Budget 2020 – Possible changes to entrepreneurs’ relief on the horizon
With an 11 March Budget looming, business owners should be aware that the Conservative party manifesto, which expressed strong support and for entrepreneurship, highlighted that “…some measures haven’t fully delivered on their objectives. So we will review and reform Entrepreneurs’ Relief”.
The relief, which allows individuals to claim a 10 per cent rate of CGT on qualifying business disposals, subject to a lifetime gains limit of £10m, is estimated to have relieved around £25bn of tax since its introduction in 2008. Reforms effective since 6 April last year increased the holding period for qualifying shares from one year to two years and made revisions to the minimum 5% shareholding requirements to include a 5% economic interest test too. There does however appear to be concern that that these reforms did not go far enough.
Specifically, we understand that the Treasury is concerned that entrepreneurs’ relief is presently estimated to relieve around £2bn p.a. in tax (equivalent to about 1% of GDP). We therefore believe that business owners should expect to see further reform of the relief (albeit rather than absolute abolition).
It is unclear whether the Budget on 11 March 2020 will indeed include measures to enact such reforms (it is possible that the Government may instead announce a consultation exercise in the first instance). However, given the manifesto statement and subsequent comments by Boris Johnson, we believe that some level of reform is likely.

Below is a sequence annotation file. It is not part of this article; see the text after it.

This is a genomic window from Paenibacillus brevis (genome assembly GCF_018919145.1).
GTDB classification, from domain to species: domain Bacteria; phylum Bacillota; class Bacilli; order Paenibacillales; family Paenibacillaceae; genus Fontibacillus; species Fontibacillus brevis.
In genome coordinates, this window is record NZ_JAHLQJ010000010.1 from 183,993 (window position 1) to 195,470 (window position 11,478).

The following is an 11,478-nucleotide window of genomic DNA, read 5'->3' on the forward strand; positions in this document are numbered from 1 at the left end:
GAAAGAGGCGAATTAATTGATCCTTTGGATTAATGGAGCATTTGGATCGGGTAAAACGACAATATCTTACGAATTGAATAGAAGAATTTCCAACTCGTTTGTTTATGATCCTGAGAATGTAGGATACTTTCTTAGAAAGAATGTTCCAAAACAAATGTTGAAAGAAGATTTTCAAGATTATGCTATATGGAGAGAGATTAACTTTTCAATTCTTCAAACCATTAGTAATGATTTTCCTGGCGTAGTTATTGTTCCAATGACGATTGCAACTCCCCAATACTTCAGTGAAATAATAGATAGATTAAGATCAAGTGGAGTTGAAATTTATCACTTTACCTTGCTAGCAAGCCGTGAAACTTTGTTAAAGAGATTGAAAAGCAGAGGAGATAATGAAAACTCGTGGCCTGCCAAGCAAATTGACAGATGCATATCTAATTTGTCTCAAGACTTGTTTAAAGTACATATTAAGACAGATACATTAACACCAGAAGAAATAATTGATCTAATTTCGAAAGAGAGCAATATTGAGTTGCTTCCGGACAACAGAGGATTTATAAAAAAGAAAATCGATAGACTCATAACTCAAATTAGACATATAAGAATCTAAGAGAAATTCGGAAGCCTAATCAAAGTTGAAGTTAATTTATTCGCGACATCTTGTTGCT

In practice our expectation is that this will involve either a lessening of the benefit, or further tightening of the qualifying conditions for the relief – potentially including changes to the 5%/2 year holding requirements, the 10% relief rate or changes to the lifetime limit which has stood at £10 million since 2011.
Our expectation is however that the Treasury will stop short of wholesale abolition of the relief, not least as UK business owners have benefitted from some form of preferential rate of CGT for genuine business disposals for some considerable time.
Whilst we will need to await the Budget for clarity, we would encourage business owners already contemplating a sale or other capital transaction to consider progressing their plans in advance of the 11 March given the risk that delaying beyond Q1 of 2020 (if not Budget Day itself) risks proceeds being taxed differently from the present Entrepreneurs’ Relief regime, and the likelihood of significant additional tax costs.